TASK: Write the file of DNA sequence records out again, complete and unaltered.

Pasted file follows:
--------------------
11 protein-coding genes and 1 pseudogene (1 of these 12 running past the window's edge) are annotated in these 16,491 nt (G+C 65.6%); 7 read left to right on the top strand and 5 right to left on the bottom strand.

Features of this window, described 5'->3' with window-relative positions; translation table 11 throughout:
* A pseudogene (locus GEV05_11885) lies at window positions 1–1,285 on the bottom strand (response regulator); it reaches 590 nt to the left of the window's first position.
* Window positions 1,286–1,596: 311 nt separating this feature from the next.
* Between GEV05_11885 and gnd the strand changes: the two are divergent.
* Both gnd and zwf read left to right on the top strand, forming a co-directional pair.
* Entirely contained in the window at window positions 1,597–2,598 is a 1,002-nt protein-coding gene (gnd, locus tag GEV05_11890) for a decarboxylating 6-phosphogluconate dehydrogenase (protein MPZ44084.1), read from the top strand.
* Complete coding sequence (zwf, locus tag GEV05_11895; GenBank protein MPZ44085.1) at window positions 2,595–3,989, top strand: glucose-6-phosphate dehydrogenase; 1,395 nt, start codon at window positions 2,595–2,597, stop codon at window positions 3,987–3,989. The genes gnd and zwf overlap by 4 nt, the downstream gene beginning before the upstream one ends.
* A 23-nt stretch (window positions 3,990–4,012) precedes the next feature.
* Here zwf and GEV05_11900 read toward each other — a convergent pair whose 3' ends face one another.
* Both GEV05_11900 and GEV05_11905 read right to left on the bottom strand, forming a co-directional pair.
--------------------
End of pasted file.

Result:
11 protein-coding genes and 1 pseudogene (1 of these 12 running past the window's edge) are annotated in these 16,491 nt (G+C 65.6%); 7 read left to right on the top strand and 5 right to left on the bottom strand.

Features of this window, described 5'->3' with window-relative positions; translation table 11 throughout:
* A pseudogene (locus GEV05_11885) lies at window positions 1–1,285 on the bottom strand (response regulator); it reaches 590 nt to the left of the window's first position.
* Window positions 1,286–1,596: 311 nt separating this feature from the next.
* Between GEV05_11885 and gnd the strand changes: the two are divergent.
* Both gnd and zwf read left to right on the top strand, forming a co-directional pair.
* Entirely contained in the window at window positions 1,597–2,598 is a 1,002-nt protein-coding gene (gnd, locus tag GEV05_11890) for a decarboxylating 6-phosphogluconate dehydrogenase (protein MPZ44084.1), read from the top strand.
* Complete coding sequence (zwf, locus tag GEV05_11895; GenBank protein MPZ44085.1) at window positions 2,595–3,989, top strand: glucose-6-phosphate dehydrogenase; 1,395 nt, start codon at window positions 2,595–2,597, stop codon at window positions 3,987–3,989. The genes gnd and zwf overlap by 4 nt, the downstream gene beginning before the upstream one ends.
* A 23-nt stretch (window positions 3,990–4,012) precedes the next feature.
* Here zwf and GEV05_11900 read toward each other — a convergent pair whose 3' ends face one another.
* Both GEV05_11900 and GEV05_11905 read right to left on the bottom strand, forming a co-directional pair.